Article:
If you have not filed taxes for either year, it’s recommended that you file as soon as possible

The IRS urges anyone with a tax filing obligation who has not yet filed a tax return for 2018 or 2019 to file as soon as they can to receive an economic impact payment. Taxpayers should include direct deposit banking information on the return.

Outside of the economic impact payments, the stimulus package also includes other changes that may benefit you in 2020:

  • Interest on federal student loans will be suspended for 60 days
  • On next year’s taxes, everyone will receive a $300 charitable deduction credit
  • You may take out a loan or withdrawal of up to $100,000 from your retirement account  without penalty
  • Individuals in collections will see installment agreements with the IRS suspended for 60 days
  • All new liens are placed on hold until July 15
  • No new audits are taking place before July 15

Change in W-4s

Another big change this year is that the federal government has created a new W-4 process. You’re likely used to filling out a quick W-4 that uses your marital status and the number of exemptions you have to determine your filing status. This year, you’re “basically doing a mini tax return on one page” to determine your withholding status, says Smith.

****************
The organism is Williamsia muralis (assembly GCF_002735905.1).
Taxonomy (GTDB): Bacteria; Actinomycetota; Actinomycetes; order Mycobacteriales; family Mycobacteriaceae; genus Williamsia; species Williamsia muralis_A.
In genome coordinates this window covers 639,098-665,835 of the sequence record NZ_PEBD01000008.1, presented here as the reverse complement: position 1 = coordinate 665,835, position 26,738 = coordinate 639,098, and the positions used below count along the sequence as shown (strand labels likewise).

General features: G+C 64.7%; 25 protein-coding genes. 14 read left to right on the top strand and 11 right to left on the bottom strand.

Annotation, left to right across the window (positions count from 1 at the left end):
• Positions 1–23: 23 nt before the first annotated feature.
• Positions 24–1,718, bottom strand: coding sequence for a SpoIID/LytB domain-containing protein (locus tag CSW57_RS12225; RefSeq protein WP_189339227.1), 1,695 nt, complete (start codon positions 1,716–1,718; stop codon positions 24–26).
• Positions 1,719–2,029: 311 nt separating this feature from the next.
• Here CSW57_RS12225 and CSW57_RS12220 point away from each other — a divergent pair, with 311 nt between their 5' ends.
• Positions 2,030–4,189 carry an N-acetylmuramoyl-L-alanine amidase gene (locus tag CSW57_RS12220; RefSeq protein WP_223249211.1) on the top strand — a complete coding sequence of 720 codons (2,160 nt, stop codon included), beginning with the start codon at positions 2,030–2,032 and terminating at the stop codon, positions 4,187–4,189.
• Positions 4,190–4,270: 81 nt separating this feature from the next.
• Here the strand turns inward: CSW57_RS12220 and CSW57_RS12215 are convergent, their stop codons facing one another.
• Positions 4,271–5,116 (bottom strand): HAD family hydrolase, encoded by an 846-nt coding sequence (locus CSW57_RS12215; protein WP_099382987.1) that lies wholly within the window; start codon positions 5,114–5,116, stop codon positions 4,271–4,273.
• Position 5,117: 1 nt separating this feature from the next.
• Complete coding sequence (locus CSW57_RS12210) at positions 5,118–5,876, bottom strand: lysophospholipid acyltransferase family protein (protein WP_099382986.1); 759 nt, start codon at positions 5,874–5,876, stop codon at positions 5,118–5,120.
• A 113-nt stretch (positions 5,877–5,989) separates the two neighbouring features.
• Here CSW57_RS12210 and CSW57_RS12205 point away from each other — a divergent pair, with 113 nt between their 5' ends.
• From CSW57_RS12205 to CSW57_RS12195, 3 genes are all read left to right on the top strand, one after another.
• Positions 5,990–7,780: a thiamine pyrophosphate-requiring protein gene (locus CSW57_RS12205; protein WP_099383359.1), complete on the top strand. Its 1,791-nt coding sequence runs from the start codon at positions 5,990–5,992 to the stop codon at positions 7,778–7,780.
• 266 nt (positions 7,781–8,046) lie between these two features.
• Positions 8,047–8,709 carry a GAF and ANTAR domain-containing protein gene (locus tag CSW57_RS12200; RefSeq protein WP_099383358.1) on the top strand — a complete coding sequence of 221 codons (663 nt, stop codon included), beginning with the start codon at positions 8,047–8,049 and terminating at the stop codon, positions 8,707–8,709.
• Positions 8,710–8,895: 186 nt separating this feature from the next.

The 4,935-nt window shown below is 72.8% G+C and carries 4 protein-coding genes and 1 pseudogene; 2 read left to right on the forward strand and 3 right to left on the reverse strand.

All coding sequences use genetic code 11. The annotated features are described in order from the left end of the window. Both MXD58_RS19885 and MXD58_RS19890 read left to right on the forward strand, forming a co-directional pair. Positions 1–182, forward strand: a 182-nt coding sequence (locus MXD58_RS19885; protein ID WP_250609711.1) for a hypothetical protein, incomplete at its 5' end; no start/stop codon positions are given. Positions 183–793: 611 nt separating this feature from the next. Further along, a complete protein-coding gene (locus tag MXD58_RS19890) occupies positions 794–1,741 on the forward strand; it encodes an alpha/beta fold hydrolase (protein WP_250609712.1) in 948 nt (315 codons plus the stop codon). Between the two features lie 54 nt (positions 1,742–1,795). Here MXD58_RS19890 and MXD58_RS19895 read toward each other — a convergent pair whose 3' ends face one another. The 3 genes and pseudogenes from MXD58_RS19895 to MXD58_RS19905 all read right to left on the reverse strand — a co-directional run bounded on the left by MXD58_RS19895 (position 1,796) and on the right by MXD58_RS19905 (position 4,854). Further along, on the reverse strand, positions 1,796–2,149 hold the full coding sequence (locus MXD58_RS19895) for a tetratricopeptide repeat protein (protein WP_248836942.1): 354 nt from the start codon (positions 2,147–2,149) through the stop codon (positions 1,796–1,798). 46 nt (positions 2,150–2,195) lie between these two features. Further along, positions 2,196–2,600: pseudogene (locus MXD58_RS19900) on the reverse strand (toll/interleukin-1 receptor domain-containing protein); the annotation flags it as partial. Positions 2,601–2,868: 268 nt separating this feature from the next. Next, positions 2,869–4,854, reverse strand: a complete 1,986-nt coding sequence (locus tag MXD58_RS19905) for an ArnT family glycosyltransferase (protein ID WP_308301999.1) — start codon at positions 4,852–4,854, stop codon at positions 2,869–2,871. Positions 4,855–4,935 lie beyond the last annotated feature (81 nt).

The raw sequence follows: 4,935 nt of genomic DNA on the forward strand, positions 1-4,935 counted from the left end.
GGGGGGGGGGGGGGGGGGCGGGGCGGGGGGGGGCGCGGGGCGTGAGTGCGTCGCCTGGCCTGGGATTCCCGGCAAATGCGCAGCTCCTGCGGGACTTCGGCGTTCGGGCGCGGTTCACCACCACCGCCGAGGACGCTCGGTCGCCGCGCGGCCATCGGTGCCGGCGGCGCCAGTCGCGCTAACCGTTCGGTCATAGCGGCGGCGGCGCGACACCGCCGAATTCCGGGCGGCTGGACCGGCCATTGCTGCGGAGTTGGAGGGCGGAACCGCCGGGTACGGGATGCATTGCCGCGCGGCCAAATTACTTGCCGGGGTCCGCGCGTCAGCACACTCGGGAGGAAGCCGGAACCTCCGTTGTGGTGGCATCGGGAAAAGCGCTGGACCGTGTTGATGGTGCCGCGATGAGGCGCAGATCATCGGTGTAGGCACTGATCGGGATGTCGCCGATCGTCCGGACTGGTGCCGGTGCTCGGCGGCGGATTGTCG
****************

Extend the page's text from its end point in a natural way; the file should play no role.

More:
There’s an hour-long tutorial on how to fill out the new form from the IRS, but if that’s not your cup of tea, Smith has a VERY quick tip for you:

“The EASIEST advice. Want a really BIG refund (but a smaller paycheck)? Fill out your name, address, the marital status you use on your tax return, check box 2c and sign at the bottom. DONE! Disregard the wording of the questions as a traveler will never fit the descriptions. The label may be wrong but the math behind the declaration on the form fits.” 

If your situation is a little more complicated or you want to explore options other than the quick fix, check out Smith’s entire post on your W-4 options (BONUS: it’s much more engaging than the IRS tutorial!).

Looking for more info on travel nursing wages? Check out our blog, The Complete Guide to Maximizing Your Travel Nursing Salary.